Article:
Seeing Roderick walk into Roscoe's house had instantly evoked the specter of their elder sister, Rosalind. The three of them had been orphaned as children; with Miranda and Roderick, Rosalind had grown up in the care of their aunts. Rosalind had been subjected to the same lectures on respectability, the same unbending strictures, but when she'd reached sixteen, Rosalind had rebelled. She'd run off with gypsies, only to return two years later, diseased and dying. Rosalind had died tragically, just like their mother, who had eloped with their father, the son of a mill owner. Every time anyone in their family stepped off the path of rigid respectability, disaster and death followed. Miranda didn't want Roderick to die young, much less tragically; returning home and leaving him to his fate wasn't in any way an acceptable option.
Keeping to the shadows, she circled the lawn, making for the house and that glass-paned door. Her mind threw up images of what she might find inside - a private gambling party or ... an orgy? From all she'd heard, she might stumble into either. Women were invariably a part of Roscoe's entertainments; his clubs were renowned for their large female staffs.
"With luck, I'll pass, at least for long enough." She was old enough, looked experienced enough. Reaching the terrace, she glanced down at the lilac twill walking dress she wore under her cape. It was hardly evening wear but was elegant enough to establish her class. Regardless, she wasn't about to retreat. She didn't intend remaining for longer than it took to find Roderick and catch his eye; that would be enough to shock him to his senses, after which he would walk her home.
Crossing the terrace, she opened the door and stepped inside. A corridor wreathed in dark shadows stretched before her. Quietly shutting the door, she registered the oddity of the pervasive silence, of the dark, unlit rooms. Even from the other side of the lawn, where the entire back of the house had been visible, she hadn't noticed any lighted windows, any sign of a party, no matter how refined. Halting, she let her senses stretch.
The ground on which the house stood sloped sharply down to Chichester Street, leaving the rear garden elevated. The floor she'd entered on was in fact the first, not the ground floor, which fronted the street. Presumably the party, the gathering, whatever it was, was being held in a reception room on the ground floor. She strained her ears for some sound to show her the way, but heard nothing.
Puzzled, she started along the corridor. Roderick must have gone that way; other than the occasional room to either side, all silent, their doors shut with no light showing beneath, there was nowhere else to go. She followed the corridor toward the front of the house, step by step growing more aware of an omnipresent sense of quality and solidity. The house wasn't old. Roscoe had it built for him, which presumably explained the workmanship she sensed more than saw; there was an understated elegance in every line, complemented by luxurious finishes and furnishings. She didn't have time to stop and peer, but the paintings on the walls, each perfectly framed, looked to be originals, and not by any back alley artist either.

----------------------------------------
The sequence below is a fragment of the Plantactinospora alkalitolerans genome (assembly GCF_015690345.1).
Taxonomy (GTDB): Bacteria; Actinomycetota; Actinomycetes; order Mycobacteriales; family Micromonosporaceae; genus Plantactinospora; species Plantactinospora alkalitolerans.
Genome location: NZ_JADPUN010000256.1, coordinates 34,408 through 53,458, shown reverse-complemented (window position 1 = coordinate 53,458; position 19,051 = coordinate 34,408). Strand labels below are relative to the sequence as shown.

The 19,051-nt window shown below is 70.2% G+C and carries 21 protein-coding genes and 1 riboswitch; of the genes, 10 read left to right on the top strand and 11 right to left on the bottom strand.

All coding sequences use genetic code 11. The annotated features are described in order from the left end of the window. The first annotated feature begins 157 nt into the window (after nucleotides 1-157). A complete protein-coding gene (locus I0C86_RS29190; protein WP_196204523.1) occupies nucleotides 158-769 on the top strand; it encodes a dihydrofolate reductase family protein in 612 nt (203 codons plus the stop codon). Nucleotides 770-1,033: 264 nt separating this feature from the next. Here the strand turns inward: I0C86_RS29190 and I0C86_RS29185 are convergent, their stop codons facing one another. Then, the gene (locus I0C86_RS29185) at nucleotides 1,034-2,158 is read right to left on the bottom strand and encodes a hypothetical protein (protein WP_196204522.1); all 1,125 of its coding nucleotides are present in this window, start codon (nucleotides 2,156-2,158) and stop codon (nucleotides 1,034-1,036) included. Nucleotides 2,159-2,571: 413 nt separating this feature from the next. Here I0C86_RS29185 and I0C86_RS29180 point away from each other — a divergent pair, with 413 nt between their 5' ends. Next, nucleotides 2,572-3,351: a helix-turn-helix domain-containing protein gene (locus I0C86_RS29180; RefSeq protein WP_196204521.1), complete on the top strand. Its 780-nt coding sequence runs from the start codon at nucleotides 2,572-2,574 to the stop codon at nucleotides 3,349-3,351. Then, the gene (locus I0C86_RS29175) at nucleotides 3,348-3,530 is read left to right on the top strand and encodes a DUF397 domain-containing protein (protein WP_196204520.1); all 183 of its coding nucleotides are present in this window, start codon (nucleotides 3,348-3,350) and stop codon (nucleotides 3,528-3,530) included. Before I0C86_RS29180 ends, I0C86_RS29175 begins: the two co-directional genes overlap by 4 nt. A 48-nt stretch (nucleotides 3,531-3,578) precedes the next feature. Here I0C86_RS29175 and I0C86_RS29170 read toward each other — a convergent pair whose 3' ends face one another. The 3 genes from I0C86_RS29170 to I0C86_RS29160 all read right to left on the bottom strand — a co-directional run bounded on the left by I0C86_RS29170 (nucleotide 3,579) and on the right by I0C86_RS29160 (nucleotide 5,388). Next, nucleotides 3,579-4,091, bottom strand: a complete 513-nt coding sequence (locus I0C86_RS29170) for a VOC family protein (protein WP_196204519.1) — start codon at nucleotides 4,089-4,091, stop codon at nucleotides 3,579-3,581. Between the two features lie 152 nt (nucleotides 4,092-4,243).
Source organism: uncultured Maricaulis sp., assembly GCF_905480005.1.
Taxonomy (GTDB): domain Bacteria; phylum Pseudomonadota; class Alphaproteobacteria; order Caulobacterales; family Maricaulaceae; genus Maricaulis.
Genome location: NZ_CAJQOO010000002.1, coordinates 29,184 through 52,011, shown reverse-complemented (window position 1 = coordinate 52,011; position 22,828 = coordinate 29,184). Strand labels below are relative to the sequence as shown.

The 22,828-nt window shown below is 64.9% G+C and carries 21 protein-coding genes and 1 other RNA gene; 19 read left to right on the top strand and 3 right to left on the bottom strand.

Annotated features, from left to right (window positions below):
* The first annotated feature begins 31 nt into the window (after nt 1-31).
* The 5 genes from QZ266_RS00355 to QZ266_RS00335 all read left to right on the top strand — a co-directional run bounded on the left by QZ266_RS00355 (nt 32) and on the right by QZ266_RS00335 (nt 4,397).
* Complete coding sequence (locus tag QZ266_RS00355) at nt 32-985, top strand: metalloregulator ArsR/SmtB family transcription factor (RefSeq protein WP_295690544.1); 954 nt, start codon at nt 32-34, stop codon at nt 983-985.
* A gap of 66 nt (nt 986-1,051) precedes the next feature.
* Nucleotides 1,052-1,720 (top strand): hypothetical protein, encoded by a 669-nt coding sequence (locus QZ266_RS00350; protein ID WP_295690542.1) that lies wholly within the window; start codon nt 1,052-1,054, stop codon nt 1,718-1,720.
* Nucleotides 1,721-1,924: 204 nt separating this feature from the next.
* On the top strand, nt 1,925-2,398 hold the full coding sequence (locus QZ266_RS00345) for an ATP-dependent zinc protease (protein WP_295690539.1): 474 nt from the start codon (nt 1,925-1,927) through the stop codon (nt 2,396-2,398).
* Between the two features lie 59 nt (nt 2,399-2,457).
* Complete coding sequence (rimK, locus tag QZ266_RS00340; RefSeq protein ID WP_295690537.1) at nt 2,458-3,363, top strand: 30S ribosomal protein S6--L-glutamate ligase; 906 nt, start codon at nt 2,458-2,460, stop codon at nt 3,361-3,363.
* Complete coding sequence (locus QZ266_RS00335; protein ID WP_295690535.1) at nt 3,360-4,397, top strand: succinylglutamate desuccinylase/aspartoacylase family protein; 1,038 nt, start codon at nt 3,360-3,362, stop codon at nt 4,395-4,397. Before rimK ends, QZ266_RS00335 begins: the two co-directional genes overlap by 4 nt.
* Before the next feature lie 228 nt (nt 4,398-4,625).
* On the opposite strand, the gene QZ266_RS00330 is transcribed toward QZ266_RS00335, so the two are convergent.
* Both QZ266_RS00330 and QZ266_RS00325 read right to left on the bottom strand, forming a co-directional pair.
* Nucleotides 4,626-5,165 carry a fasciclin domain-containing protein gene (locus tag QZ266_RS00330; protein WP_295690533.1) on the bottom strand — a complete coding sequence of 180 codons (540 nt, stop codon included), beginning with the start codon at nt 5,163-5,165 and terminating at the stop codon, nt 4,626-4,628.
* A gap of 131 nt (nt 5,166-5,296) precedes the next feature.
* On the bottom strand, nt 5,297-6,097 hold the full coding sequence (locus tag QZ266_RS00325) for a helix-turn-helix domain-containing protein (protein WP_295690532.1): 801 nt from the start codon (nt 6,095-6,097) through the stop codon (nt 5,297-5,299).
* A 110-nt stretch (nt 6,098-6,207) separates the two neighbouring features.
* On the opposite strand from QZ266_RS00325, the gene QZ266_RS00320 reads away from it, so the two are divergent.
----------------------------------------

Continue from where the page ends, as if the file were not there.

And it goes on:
She wondered if the solidity of the house explained the lack of noise. That, and the furnishings; the runner on which she was walking was so thick she couldn't hear her own footsteps.
The corridor opened into a wide semicircular space, a gallery of sorts circling the well of the main stairs. Pausing inside the corridor's mouth, she peeked right, then left. Three other corridors gave onto the gallery, but silence prevailed. No lamps were burning, either, the space lit only by weak moonlight washing through a domed skylight high above and a large window directly opposite; through the latter she could see the tops of the trees in Dolphin Square and the distant shimmer of moonlight on the river.
Directly ahead, in front of the large window, lay the head of the wide staircase that swept elegantly down.
Drawing in a breath, she raised her head, walked calmly toward the stairs, and finally heard the rumble of male voices. Those speaking were somewhere on the ground floor, but deeper in the house, still some way away. The clacking of hooves on the cobbles outside drew her to the window. Looking out and down, she saw a gentleman, fashionably dressed and hatted, alight from a hackney. The man carried a silver-headed cane. He paid off the jarvey, then walked toward the front door of the mansion, a little further along the façade from where she stood.